Reliable access to industrial equipment is essential both for the correct functioning of the plants and for users to work safely. As a result, standards have been created throughout Europe and worldwide to foster safety levels.
EU ATEX Directives, i.e. 2014/34/EU Directive, governing the characteristics of equipment to be used in potentially explosive areas and 99/92/EC Directive governing health and safety for employees in potentially explosive locations, play a key role throughout Europe.
For those willing to export their equipment outside the EU, it is crucial to comply with IECEx certification system, widely agreed and approved in more than 30 international markets, designed to provide equipment safety worldwide.
However, manufacturers of equipment to be used in potentially explosive locations willing to address the North American market must also comply with the HazLoc (Hazardous Location) standard. This standard stems not from a North American review of European standards, but rather complies with the National Electrical Code (NEC), a US standard governing the safe installation of cables and electrical equipment. This classification is part of the National Fire Codes system, published by the National Fire Protection Association (NFPA), created to harmonize fire-fighting systems, and applied by Regions and States aiming at certifying the safe application of electrical equipment.
ATEX and HazLoc: the differences
ATEX 99/92/EC Directive lists industrial environments into three areas with different levels of hazard. Such levels are as follows:
- zone 2 includes locations where hazardous explosive atmospheres occur only under fault conditions;
- zone 1 includes locations where explosive atmospheres may occur even under normal operating conditions but for a few hours per year;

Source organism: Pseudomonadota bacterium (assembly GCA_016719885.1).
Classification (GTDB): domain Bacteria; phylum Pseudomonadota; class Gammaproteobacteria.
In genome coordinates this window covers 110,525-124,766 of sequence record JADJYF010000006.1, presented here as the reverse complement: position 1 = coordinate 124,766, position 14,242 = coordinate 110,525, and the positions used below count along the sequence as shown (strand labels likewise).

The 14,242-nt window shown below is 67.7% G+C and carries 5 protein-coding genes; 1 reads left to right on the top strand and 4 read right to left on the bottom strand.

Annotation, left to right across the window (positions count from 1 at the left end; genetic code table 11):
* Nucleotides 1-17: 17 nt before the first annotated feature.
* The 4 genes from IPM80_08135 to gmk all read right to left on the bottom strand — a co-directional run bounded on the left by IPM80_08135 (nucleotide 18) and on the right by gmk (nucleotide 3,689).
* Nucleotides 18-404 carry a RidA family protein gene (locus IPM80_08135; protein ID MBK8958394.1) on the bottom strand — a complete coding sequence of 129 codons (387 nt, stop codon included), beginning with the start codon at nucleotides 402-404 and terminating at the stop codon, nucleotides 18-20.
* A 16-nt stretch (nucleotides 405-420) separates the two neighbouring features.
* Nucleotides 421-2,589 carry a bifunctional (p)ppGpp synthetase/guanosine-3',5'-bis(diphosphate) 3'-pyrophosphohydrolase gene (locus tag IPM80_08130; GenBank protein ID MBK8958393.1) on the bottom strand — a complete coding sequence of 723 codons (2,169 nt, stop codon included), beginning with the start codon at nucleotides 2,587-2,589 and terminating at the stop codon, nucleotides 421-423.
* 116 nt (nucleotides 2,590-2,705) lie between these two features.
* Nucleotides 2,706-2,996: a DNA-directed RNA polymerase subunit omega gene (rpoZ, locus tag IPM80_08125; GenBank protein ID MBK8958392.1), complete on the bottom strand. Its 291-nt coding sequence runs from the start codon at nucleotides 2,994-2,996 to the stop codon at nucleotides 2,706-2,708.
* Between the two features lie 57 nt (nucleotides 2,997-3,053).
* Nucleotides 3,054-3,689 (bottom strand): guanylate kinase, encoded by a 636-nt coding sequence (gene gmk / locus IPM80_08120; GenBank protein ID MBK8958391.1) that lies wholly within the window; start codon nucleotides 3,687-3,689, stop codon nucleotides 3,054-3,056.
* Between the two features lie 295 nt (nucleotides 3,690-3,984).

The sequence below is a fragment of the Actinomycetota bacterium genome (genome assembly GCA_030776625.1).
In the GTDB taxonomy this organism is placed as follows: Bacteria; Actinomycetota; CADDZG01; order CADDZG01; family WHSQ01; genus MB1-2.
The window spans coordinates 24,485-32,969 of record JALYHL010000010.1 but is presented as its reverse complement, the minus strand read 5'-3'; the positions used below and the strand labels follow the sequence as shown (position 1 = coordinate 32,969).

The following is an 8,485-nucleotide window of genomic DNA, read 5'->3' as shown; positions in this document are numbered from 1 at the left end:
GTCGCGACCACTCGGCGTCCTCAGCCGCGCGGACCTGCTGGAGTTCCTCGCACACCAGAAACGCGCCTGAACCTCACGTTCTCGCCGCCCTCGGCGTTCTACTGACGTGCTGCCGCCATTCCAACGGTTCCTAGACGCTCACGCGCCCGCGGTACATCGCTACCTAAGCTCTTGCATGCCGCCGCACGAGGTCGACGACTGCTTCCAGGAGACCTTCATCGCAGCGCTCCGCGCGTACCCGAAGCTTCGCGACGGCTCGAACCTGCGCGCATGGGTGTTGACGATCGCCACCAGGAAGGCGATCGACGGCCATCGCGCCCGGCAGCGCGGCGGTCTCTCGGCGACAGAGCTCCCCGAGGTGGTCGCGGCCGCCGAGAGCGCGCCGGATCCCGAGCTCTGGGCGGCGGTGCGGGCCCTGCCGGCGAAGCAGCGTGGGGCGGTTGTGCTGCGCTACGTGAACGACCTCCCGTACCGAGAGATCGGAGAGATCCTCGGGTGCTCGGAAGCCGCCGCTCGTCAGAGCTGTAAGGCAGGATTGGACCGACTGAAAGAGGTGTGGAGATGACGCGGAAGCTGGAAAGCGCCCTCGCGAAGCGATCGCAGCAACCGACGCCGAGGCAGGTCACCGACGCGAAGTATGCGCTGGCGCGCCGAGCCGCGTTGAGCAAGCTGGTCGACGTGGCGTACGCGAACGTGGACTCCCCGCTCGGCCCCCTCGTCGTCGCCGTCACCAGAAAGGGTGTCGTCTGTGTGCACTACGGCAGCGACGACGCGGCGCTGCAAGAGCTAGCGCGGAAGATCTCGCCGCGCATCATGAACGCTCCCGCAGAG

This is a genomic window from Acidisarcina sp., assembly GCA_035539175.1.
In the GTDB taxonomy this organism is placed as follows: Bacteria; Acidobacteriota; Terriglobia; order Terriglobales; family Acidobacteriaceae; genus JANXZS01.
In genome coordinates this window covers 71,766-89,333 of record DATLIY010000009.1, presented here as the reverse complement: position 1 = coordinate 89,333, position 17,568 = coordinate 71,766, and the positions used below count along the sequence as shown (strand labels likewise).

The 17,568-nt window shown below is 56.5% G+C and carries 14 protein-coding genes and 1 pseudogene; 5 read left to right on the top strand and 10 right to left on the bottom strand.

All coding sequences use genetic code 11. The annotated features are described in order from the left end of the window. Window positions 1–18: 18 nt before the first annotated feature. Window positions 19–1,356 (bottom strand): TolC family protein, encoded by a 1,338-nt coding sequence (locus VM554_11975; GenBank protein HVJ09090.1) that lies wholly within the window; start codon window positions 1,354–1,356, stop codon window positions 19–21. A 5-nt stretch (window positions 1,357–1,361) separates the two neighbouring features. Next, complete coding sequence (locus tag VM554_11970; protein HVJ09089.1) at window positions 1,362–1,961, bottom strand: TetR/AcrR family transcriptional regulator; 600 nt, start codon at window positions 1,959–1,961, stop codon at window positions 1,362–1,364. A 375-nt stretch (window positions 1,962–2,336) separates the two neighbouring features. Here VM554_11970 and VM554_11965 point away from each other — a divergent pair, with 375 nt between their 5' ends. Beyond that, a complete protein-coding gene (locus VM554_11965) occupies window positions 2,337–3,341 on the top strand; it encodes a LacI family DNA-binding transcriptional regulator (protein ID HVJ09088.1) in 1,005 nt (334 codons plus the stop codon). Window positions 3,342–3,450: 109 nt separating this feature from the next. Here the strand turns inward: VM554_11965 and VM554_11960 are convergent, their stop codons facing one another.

- zone 0 includes locations where explosive atmospheres may occur even under normal operating conditions for several hours per year.
For its part, HazLoc Directive divides industrial areas into two categories: division 1 and division 2.
Division 1, the most dangerous, roughly encompasses the environments in zone 0 and 1 of the ATEX directive. Division 2, on the other hand, covers locations defined as zone 2 by the ATEX Directive. The National Electrical Code also provides for methods to make the product suitable for division 1 or division 2.
Pros and Cons of the North American Legislation
The North American standard contains a number of criticalities. An example is that only electrical equipment is taken into account.
In addition, such standards are published by federally qualified certification labs, which tailor them to the needs of a particular national territory. Accordingly, the standards are uneven, as each lab can issue different standards.
The combination of zone 0 and zone 1 as well is a drawback: the equal treatment of the two areas forces users to install more complex products even when not necessary.
A positive element of the standard lies in the monitoring procedures. The manufacturer of products used in potentially explosive locations must ensure product compliance both at the design stage and afterwards. It must therefore prove compliance of all the products produced with the certified project. For this purpose, strict sample control procedures are applied to the products actually manufactured. An inspector will therefore verify several times a year whether products manufactured comply with certificate.
What about the Eurasian area?
Obligations for those interested in exporting products out of the European Union are not limited to the above. Those interested in approaching the Russian or Eurasian market must also take into account an additional certification requirement to obtain the EAC (EurAsian Conformity) certificate of compliance, a mandatory document for exporting and selling a large number of products in Russia and in the other Eurasian Economic Union countries.
The evolution of such a pattern has been similar to that of the ATEX Directive, although much more recent, with the transition from compliance with the standard to compliance with essential requirements in the technical regulation.
EAC pattern also provides for inspections to certify the safety of the product. However, this pattern is affected by outdated rules still in force, likely to be replaced over time by more up-to-date legislation. A weakness of EAC is the lack of freedom in choosing the construction techniques to protect the product.
Well, this is the worldwide overview of the safety certifications required to implement equipment in industry, crucial both to guaranteeing the correct functioning of plants and the maximum safety of personnel as well.